May 19 Book Reviews

The Holy Spirit

The Holy Spirit

Robert Letham

Reviewed by: Robert T. Holda

The Holy Spirit, by Robert Letham. P&R, 2023. Paperback, 376 pages, $22.90. Reviewed by OP pastor Robert T. Holda.

Oh, how I wish I had access to this incisive and balanced teaching on the third person of the Holy Trinity in my youth! Perhaps like many of you, I grew up in faith communities that did not consistently offer me clarity and wisdom regarding the person and work of God’s Spirit, but often and sadly encouraged my own natural tendency toward confusion and folly.

In The Holy Spirit, intended to be the first in a trilogy on the three persons of the Godhead, Letham does a masterful job of combining historical, biblical-theological, practical, and even polemical modes of instruction regarding the Spirit of God. He consistently takes a Reformed viewpoint and offers much-needed critiques of Pentecostal theology and practice, especially in his appendix. His writing is clear, orderly, concise, and consistently bears the marks of charity and humility.

The first section summarizes the historical development of the church’s understanding of the Holy Spirit without much comment. Although these chapters were slightly dry, I know I will turn back to them as a handy historical and theological resource. What was more helpful was Letham’s summary of the Nicene Creed’s teaching on the Holy Spirit (ch. 4). I was personally refreshed by the somewhat shocking reminder that, as “the Lord and Giver of Life,” the Holy Spirit personally “gives life to the vegetation, the trees and plants around us, and sustains it” (86). How many of us live as practical deists, overlooking the Spirit’s ongoing work in creation?

Although the author’s explanation of New Testament teaching on God’s Spirit was very good, I found his chapter on the Holy Spirit’s work in the Old Testament even more enlightening. There, passages that are not often set side by side are brought together to provide a worthy summary of Old Testament revelation on the Spirit’s old covenant activities.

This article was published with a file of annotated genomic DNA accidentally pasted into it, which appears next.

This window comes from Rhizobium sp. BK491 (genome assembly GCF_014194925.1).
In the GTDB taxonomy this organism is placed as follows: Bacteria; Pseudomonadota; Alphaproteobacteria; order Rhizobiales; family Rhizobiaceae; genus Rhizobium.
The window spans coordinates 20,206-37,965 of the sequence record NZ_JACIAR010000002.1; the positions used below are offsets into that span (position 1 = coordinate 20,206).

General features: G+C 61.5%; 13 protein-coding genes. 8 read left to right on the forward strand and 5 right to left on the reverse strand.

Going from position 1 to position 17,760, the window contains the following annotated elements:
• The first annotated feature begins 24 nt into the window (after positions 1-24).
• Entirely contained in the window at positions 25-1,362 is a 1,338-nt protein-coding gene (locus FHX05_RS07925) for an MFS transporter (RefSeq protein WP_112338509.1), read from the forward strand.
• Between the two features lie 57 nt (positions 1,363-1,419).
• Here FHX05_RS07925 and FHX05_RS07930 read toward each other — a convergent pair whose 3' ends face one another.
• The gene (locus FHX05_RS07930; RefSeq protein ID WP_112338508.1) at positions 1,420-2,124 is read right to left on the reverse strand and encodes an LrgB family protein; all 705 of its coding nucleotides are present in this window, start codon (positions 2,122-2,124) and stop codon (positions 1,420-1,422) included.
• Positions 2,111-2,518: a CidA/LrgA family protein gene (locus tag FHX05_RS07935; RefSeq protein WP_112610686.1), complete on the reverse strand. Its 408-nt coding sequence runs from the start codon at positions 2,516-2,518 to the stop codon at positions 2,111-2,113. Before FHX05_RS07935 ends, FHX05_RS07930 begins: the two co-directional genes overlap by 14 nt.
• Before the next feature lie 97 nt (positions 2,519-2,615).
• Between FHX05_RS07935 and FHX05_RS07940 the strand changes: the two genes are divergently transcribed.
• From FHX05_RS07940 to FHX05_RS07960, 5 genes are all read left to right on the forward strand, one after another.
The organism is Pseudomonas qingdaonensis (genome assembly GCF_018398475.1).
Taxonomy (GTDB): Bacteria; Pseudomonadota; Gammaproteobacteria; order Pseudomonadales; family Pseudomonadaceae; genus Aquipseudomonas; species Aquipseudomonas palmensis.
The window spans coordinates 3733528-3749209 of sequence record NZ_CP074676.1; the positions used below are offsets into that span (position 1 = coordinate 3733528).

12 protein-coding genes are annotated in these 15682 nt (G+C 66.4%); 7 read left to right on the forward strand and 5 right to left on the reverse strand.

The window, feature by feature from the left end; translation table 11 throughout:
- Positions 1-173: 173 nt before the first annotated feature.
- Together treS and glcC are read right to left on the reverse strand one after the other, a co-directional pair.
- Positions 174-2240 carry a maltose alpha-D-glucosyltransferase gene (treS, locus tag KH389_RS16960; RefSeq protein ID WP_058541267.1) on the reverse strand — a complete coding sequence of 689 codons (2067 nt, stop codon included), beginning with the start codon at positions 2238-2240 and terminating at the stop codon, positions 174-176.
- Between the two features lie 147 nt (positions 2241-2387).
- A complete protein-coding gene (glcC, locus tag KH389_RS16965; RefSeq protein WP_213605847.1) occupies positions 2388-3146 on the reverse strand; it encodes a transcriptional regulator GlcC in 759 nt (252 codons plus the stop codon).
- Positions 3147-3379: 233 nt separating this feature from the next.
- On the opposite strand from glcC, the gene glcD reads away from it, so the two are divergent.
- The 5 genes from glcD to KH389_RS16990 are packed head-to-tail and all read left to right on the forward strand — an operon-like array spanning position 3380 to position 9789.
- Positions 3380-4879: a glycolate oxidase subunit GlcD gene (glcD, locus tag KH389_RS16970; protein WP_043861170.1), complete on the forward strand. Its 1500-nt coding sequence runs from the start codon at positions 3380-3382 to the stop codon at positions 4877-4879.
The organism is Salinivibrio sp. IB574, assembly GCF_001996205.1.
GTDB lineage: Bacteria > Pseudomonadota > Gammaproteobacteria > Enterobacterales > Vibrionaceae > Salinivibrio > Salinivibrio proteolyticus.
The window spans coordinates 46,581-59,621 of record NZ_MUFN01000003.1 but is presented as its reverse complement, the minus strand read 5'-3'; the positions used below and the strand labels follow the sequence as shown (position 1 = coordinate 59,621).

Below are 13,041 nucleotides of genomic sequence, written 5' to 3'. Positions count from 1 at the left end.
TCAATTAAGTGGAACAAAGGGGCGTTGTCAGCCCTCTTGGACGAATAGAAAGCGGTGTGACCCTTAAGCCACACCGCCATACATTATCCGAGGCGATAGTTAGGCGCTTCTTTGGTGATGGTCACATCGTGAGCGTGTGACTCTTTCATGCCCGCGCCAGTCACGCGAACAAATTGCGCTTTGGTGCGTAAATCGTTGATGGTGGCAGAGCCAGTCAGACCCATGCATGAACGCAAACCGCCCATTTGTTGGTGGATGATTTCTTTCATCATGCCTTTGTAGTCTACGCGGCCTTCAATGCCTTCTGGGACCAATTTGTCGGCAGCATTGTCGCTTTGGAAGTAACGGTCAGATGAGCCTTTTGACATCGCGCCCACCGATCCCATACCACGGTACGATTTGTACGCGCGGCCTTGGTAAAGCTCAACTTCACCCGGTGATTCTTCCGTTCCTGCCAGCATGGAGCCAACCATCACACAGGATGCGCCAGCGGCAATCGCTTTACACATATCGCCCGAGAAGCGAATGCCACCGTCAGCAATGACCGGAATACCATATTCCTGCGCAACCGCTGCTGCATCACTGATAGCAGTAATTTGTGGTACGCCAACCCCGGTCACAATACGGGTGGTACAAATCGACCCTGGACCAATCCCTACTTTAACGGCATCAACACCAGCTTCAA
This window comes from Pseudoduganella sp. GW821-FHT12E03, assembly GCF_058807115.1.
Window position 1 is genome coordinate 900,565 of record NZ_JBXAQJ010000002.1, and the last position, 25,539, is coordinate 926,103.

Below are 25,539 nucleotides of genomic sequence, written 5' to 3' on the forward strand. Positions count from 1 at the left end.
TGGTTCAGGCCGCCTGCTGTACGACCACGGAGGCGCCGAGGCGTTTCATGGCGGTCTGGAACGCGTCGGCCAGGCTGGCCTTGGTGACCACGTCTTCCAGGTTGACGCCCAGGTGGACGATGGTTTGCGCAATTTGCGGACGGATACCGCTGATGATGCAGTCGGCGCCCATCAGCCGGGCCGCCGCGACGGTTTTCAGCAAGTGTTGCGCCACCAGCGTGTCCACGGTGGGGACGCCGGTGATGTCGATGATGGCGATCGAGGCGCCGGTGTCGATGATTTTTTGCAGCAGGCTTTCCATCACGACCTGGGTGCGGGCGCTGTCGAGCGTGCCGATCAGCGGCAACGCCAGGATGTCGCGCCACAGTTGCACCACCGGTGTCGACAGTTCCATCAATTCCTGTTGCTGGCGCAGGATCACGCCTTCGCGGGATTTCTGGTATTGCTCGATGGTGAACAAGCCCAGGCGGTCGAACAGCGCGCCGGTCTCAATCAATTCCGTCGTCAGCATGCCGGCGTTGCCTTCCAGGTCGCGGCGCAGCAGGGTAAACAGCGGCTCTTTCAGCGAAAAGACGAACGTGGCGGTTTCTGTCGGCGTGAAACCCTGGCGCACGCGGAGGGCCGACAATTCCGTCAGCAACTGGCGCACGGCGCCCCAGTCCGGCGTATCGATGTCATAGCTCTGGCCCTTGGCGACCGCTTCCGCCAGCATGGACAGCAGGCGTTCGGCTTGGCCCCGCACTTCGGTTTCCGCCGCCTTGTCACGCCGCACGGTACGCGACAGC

Regarding New Testament Gifts (ch. 9), Letham includes a survey of many charismata, or gifts of the Spirit. Here, he provides an evenhanded, honest evaluation of the prevailing descriptions of the extraordinary spiritual gifts. He includes thoughts from a variety of scholars and often makes provisional conclusions. As one who can easily desire more certainty than the Scriptures provide, I found this humbling, though it strengthened my convictions in those truths about the Spirit’s person and work that are certain.

Chapter 11 offers the church much-needed help in discerning where the Spirit is at work in the world today. After asserting his expectation that the Spirit of God is still doing “great and amazing things . . . in the means of grace” (255), Letham points our attention to wherever Christ is being glorified, the gospel is being preached and believed, the fruit of the Spirit is growing, where loving service is present, and where the saints are working hard. Here, the author expressly rules out the possibility that the Spirit is at work in the celebrity culture in the church, where some leader, and not Christ, is being glorified, and where, instead of self-control, what flourishes is “uncontrolled spontaneous, ecstatic phenomena such as protracted hysterical laughter, barking like dogs, and howling like hyenas” (258).

Although this book could serve well in a seminary curriculum, it is also accessible enough for the average layperson to understand. It is useful and trustworthy enough to quickly enrich any believer’s understanding of the Holy Spirit. Letham achieves this by an easy writing style and by offering multiple helps, such as a glossary of terms, reflection questions, and lists of resources for further study. I highly recommend this book.



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